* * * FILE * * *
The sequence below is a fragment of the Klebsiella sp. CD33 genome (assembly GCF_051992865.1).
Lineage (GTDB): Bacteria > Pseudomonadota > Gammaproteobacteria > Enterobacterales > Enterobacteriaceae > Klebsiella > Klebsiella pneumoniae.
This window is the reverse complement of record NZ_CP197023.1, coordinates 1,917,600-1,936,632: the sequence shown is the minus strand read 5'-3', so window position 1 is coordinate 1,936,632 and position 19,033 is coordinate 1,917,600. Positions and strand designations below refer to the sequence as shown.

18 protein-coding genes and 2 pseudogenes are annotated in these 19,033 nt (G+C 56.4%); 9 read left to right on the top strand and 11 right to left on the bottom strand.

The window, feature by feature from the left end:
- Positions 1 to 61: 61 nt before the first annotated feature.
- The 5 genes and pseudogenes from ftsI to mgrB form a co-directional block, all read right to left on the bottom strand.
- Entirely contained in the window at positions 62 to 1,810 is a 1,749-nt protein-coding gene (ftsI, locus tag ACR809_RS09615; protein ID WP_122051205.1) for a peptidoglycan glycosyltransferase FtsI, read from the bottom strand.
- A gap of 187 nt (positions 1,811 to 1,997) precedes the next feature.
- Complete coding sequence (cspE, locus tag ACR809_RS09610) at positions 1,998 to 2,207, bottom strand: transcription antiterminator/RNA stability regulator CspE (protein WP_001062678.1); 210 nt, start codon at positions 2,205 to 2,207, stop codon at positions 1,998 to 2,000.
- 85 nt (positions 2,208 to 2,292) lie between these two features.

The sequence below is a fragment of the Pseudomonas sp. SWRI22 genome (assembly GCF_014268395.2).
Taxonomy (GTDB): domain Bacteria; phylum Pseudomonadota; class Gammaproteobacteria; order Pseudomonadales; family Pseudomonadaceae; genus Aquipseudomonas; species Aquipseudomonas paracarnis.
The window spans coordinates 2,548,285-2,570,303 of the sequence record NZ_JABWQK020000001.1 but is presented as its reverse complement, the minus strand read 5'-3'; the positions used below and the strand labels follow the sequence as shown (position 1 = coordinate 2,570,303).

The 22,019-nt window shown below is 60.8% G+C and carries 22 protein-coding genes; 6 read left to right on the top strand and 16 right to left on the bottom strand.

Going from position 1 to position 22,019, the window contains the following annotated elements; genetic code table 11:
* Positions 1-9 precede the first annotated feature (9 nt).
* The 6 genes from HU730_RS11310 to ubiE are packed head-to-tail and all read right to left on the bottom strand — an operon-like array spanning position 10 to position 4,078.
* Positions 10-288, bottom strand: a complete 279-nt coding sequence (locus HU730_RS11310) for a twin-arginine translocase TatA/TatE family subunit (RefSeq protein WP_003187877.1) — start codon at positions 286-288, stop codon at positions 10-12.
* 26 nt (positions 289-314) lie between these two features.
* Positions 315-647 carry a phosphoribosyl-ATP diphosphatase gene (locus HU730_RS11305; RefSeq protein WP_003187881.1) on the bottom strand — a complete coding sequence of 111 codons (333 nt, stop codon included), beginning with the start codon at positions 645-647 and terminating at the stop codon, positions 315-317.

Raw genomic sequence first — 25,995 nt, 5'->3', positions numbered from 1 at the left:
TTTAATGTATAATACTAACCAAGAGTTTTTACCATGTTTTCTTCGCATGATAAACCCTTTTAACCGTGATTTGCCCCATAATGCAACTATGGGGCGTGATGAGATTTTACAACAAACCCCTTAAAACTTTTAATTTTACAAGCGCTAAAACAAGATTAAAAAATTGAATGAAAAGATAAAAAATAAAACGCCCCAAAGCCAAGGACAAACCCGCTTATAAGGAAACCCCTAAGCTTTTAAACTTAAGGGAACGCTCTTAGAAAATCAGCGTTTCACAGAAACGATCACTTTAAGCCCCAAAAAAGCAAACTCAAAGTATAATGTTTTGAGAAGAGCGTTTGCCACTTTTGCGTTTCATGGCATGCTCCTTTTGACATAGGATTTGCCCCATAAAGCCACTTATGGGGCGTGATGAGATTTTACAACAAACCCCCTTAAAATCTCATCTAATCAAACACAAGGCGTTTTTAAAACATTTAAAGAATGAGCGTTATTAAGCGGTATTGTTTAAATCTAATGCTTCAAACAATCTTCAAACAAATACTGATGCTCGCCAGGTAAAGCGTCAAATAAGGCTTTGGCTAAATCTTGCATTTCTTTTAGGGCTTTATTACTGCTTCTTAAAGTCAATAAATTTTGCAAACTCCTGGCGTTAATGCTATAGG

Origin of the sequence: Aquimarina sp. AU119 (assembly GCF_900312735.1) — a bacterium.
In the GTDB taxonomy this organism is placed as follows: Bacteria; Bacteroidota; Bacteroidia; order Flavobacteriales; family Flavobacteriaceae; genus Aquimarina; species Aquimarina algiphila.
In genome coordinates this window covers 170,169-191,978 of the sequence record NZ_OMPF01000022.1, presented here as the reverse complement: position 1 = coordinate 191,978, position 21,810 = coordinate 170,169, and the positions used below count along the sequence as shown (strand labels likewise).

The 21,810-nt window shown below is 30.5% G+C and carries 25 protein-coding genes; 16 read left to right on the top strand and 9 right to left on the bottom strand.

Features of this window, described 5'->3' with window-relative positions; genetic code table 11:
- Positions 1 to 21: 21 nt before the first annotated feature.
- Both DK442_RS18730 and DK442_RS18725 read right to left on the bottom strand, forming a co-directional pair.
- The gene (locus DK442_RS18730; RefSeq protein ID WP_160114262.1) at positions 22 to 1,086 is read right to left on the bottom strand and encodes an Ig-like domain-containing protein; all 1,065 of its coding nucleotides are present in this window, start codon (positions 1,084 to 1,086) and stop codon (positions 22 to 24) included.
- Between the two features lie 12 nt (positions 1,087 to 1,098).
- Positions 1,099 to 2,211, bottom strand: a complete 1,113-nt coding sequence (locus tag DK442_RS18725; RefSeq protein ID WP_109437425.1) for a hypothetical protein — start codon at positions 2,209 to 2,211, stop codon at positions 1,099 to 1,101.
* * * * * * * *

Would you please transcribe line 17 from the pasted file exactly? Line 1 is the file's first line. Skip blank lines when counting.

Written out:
* Positions 1-9 precede the first annotated feature (9 nt).